Writer and director Quentin Tarantino’s ninth film, Once Upon a Time in Hollywood, showcases his love of Hollywood in the 1950s-60s—the era he grew up in—that has inspired and informed his own filmmaking. It also brings together two of Hollywood’s most famous leading men: Leonard DiCaprio and Brad Pitt.
The story takes place in 1969 during the height of the hippie era, a transition time for both the country and Hollywood. The production is replete with L.A. scenes and the cars, films, shows, and music from the era along with the ominous presence of the infamous Manson family.
The film’s uneven pacing could have benefited from being edited to a tauter, less self-indulgent length (runtime is 2 hours and 45 minutes), but it features many memorable scenes, eventually building to a terrific and characteristically (for Tarantino) violent climax—but not at all the one you’re expecting!
Rick Dalton (DiCaprio) is a former TV western star whose career has been on a downward trajectory for some time. Equally past his peak is his former stunt double and best pal Cliff Booth (Pitt), who has devolved into the role of Dalton’s driver, handyman, and gofer. Their friendship is genuine but complicated by the uneasy tension of being boss and employee. The alcoholic Dalton is still auditioning for roles but struggling with his sense of failure, whereas Booth, a prideful but quiet man, is more resigned and philosophical about the stings of humiliation he must tolerate.
As the two friends navigate a challenging year, their lives intersect with Charles Manson’s hippie cult. One of the most interesting segments is when Booth gives a hitchhiker a ride to the ranch where the cult members reside—a dusty, desolate scene of lost souls. Because Dalton’s house is next door to the home of Roman Polanski and his wife, actress Sharon Tate (Margot Robbie), a foreboding sense of disaster hovers over the movie.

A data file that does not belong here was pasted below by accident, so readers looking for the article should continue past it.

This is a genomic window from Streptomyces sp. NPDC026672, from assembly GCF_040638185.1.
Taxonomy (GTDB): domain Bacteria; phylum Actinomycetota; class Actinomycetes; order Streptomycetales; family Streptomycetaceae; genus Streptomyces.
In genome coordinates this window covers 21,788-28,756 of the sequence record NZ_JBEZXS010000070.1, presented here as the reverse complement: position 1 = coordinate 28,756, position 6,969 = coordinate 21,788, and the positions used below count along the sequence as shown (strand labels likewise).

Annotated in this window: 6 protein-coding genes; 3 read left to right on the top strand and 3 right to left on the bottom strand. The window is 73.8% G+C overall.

However, too much of the movie is spent on Tate’s storyline, which is more a drag than an enhancement to the plot, especially since she’s such a vapid character. There are also scenes of Dalton on film or on set that needed to be shorter or fewer, but on one movie set, DiCaprio as Dalton is absolutely riveting.
DiCaprio is a marvel to watch: narcissistic and insecure, drinking and raging, despairing yet obsequious, erratic but at times brilliant. Dalton is the showier role, while Pitt’s Booth is understated yet revealing self-assurance and kindness. A deliberate distraction is Booth’s sex appeal, of which Pitt still has plenty, although his one shirtless moment is completely gratuitous! The scenes in which Booth unleashes physically are exciting, as we get a glimpse of his prowess as a stuntman.
Aside from Dalton, Booth’s only other relationship seems to be with his dog. Both men embody the cowboy aesthetic of the 1950s, walking as if they’d actually spent their lives riding the range and gun slinging rather than play-acting cowboy characters. There are numerous shots of feet, from Dalton’s and Booth’s worn boots, to the flashy mod boots of Tate, to the dirty bare feet of the hippies. What those shots are supposed to mean is a question I have—perhaps showing that all these looks are artifice or that all these characters are hitting bottom? It was puzzling.
Other actors in this film, some of whom have been featured in other Tarantino films, include Al Pacino, Bruce Dern, Kurt Russell, Timothy Olyphant, Dakota Fanning, Luke Perry, and Margaret Qualley.